• Information that becomes health data because of its usage in a specific context, such as information regarding a recent trip to a region affected with COVID-19.

The EDPB points out that “processing for the purpose of scientific research” should be interpreted in a broad manner in line with Recital 159 GDPR.

What is the legal basis for the processing?

According to the GDPR, processing of special categories of personal data is only allowed in some scenarios. The ones that may be more relevant when it comes to the processing of health data for scientific research purposes during COVID-19 pandemic are the following:

  • The data subject has given explicit consent.
  • Processing relates to personal data which are manifestly made public by the data subject.
  • Processing is necessary for the purposes of preventive or occupational medicine.
  • Processing is necessary for reasons of public interest in the area of public health.
  • Processing is necessary for archiving purposes in the public interest, scientific or historical research purposes based on Union or Member State law.

It should be noted also that “further processing for […] scientific research purposes […] shall, in accordance with Article 89 (1), not be considered to be incompatible with the initial purposes”, subject to appropriate safeguards.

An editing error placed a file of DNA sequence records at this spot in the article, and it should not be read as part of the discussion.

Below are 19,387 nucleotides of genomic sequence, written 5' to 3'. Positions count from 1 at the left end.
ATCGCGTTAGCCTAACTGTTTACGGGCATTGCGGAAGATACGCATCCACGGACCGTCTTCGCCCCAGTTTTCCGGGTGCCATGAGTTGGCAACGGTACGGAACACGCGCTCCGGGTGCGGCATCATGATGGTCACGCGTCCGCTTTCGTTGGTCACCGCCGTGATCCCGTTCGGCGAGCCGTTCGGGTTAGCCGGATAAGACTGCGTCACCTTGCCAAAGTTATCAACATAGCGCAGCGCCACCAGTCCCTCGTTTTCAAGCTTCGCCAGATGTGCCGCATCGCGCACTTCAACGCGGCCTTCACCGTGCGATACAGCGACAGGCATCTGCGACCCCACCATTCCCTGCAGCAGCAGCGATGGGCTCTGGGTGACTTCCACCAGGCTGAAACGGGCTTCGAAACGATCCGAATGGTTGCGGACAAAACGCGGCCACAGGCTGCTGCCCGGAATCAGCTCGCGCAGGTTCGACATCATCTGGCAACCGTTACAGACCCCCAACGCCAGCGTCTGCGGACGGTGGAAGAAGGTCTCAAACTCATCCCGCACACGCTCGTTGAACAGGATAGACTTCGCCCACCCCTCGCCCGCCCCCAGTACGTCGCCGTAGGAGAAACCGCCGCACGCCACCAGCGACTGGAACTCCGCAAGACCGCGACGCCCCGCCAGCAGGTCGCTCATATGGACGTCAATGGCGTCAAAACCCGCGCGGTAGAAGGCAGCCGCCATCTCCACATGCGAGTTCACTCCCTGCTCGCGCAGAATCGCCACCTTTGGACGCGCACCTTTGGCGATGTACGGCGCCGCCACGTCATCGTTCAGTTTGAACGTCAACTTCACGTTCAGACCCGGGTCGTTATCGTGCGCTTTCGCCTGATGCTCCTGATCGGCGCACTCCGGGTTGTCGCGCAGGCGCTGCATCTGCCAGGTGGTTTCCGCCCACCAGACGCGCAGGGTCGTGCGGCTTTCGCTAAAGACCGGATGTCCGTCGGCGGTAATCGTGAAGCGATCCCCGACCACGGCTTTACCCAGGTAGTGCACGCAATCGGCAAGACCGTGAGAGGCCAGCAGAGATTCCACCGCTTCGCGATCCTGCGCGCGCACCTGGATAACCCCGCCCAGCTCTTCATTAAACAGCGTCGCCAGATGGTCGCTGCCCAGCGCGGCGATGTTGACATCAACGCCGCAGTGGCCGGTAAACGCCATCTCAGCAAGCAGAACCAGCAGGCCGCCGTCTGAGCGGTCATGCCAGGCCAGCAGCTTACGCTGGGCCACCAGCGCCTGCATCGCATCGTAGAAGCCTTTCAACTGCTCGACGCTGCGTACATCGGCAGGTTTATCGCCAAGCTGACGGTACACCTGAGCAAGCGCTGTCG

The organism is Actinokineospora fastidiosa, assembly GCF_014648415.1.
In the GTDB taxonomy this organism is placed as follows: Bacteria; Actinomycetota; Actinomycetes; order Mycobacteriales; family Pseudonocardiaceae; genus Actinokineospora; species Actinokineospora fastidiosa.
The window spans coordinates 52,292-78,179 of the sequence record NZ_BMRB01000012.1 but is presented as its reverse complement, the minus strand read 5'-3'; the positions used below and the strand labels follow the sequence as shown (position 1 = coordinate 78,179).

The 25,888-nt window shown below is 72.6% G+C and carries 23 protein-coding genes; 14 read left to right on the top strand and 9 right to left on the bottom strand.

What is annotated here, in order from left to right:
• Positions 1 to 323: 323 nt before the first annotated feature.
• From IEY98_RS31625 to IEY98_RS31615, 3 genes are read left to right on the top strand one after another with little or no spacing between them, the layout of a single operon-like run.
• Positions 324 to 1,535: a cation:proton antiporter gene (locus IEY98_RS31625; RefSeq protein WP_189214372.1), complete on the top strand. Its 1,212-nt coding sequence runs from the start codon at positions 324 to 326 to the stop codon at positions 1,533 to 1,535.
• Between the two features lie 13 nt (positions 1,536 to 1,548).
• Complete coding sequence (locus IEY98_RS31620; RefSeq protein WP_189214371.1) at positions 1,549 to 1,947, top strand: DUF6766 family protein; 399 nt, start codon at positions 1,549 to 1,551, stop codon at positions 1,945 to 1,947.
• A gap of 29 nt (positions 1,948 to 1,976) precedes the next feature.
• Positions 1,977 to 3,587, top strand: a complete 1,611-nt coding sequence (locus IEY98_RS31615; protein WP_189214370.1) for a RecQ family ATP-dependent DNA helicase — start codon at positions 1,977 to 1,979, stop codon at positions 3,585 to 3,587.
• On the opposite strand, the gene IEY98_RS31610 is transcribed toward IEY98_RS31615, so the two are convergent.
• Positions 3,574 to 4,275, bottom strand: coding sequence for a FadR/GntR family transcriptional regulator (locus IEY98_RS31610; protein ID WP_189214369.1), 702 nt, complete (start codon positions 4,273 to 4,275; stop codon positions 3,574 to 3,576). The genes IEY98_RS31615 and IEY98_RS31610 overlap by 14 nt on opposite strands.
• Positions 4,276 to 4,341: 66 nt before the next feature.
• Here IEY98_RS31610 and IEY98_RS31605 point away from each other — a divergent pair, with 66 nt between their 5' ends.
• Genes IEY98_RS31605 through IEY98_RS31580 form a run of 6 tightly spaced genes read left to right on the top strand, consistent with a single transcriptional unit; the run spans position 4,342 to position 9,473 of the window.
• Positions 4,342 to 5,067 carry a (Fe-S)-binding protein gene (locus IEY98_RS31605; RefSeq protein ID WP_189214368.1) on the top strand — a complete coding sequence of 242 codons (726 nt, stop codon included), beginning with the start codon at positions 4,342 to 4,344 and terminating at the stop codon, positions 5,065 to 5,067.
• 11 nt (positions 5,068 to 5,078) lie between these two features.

Should the data subject be informed?

Pursuant to Articles 13 and 14 GDPR, the data subjects should be informed at the time when personal data is gathered, or “within a reasonable period after obtaining the personal data, but at the latest within one month” where it is not collected from the data subject.

However, considering that it is often not possible to fully identify the purpose of personal data processing for scientific research purposes at the time of data collection, the EDPB recommends to deliver the information to the data subject within a reasonable period of time before the implementation of the new research project. 

There are four exemptions of the information obligation though:

  • The data subject already has the information.
  • The provision of such information proves impossible, would involve a disproportionate effort or is likely to render impossible or seriously impair the achievement of the objectives of that processing. A controller seeking to rely on this exemption should demonstrate the factors that actually prevent it from providing the information to the data subjects or carry out a balancing exercise to assess the effort involved against the potential impact and effects of not providing the information.
  • Obtaining or disclosure is expressly laid down by Union or Member State law. This exemption is conditional upon the law in question providing “appropriate measures to protect the data subject’s legitimate interests”.